Dental implants in orthodontic patients
Orthodontic patients may need dental implants either to replace missing teeth after optimal space management or to facilitate orthodontic movement by providing an additional anchorage.
Dental Implants for Patients with Tooth Agenesis
Optimal Time for Implantation
The replacement of teeth by implants is usually restricted to patients with completed craniofacial growth. In the last few years, an exception to this restriction was reported in children suffering from extended hypodontia or even anodontia.
In cases of residual growth after implant placement, the dental implant will not follow the migration of the alveolar process, leading to disharmony between implant and adjacent teeth. Consequently, it is essential to evaluate the completion of alveolar bone growth before implant placement in esthetic areas. In general, this happens around 18 years old. However, wide variation is observed among different face types. No changes with the superimposition of cephalometric radiographs taken 6 months apart is a good evaluation process (Heij et al., 2006).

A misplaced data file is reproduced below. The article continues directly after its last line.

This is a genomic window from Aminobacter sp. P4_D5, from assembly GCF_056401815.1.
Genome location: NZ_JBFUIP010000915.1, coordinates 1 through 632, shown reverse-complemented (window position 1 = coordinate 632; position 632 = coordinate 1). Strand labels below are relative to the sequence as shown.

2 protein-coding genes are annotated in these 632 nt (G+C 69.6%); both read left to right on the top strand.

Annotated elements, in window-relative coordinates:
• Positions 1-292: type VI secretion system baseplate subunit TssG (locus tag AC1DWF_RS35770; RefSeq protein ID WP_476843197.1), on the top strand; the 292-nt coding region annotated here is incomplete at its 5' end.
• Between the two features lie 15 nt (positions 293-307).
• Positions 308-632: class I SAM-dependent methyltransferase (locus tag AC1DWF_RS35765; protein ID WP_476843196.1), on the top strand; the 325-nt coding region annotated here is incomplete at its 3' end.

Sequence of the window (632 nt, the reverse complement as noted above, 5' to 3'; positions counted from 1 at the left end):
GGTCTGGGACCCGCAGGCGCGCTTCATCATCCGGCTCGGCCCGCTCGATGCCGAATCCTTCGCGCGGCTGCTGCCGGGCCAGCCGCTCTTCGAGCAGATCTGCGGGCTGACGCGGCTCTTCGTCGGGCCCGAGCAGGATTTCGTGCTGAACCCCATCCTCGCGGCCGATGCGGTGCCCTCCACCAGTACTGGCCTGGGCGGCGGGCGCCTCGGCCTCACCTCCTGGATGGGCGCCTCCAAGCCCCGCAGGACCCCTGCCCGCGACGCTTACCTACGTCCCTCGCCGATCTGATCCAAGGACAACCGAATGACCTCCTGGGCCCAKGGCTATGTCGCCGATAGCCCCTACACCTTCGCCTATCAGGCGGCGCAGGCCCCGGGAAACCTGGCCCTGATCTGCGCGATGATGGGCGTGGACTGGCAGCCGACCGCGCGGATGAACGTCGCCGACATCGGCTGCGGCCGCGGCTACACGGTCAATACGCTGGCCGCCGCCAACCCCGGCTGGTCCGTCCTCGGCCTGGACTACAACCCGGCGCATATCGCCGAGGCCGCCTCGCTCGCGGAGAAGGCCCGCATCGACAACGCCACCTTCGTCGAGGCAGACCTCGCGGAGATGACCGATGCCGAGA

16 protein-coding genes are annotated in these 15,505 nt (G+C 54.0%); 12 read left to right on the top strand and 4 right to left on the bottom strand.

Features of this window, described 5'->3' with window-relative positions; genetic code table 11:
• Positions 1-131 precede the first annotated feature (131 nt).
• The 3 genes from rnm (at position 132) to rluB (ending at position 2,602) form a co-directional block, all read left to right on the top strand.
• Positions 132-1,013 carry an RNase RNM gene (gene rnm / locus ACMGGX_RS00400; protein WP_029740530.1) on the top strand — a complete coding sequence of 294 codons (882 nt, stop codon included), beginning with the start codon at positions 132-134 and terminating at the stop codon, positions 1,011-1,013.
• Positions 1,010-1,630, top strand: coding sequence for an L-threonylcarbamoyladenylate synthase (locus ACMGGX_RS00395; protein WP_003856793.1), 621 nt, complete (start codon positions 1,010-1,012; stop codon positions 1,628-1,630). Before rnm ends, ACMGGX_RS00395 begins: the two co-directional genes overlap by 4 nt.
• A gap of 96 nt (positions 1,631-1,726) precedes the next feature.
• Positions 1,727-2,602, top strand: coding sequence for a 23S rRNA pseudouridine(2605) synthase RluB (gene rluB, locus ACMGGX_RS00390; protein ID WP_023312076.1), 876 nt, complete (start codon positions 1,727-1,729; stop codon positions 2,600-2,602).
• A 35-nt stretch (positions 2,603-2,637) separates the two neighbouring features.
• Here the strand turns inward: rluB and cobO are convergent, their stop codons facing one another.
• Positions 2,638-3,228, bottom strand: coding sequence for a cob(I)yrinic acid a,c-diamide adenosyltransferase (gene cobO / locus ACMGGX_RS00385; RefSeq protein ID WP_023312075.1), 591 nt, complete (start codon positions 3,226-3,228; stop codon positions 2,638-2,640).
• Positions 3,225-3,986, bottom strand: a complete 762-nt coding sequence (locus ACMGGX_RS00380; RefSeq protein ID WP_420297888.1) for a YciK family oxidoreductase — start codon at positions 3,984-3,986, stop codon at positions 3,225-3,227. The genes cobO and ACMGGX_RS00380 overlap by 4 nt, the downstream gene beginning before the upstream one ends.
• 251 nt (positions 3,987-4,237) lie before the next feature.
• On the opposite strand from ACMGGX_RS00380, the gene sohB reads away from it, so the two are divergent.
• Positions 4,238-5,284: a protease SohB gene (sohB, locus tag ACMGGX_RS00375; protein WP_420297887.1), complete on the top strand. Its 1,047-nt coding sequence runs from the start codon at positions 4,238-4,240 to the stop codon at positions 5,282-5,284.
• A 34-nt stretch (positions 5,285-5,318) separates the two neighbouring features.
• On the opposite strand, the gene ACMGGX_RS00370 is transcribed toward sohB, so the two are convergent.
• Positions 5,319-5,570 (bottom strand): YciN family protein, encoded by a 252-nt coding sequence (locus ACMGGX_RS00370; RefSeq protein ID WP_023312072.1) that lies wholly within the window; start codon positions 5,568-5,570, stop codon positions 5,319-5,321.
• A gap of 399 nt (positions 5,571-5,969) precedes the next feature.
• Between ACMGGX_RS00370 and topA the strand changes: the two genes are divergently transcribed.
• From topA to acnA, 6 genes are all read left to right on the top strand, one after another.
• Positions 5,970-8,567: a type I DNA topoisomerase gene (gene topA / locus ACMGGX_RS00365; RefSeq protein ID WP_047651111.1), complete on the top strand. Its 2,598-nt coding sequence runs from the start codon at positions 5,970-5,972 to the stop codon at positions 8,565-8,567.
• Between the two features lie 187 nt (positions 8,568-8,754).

Orthodontic space opening should allow for adequate intercoronal and inter-radicular space for optimal implant placement. As it is usually performed during adolescence, an effective provisional retention device (resin-bonded bridge) must be placed to prevent coronal and apical migration.
Alveolar Bone Dimensions
Agenesis is often associated with insufficient bone growth and poor bone density. Bone augmentation procedures are indicated before or during implant placement.
Dental Implants Used As Orthodontic “Absolute” Anchorage
Special Implants: Orthodontic Miniscrews
A special implant is a dental implant with a diameter of less than 3 mm. It is used for a limited period of time and should not be confused with the narrow implants which are used for regular cases for which a long-term osseointegration is required. The terms “mini-implants,” “microimplants,” “miniscrews” or “microscrews” are often used as synonyms (Table 44.1). Mini-implants are considered as an effective source of anchorage by orthodontists (Reynders et al., 2009) (Fig. 44.1). Therefore, the term “orthodontic implant” is/>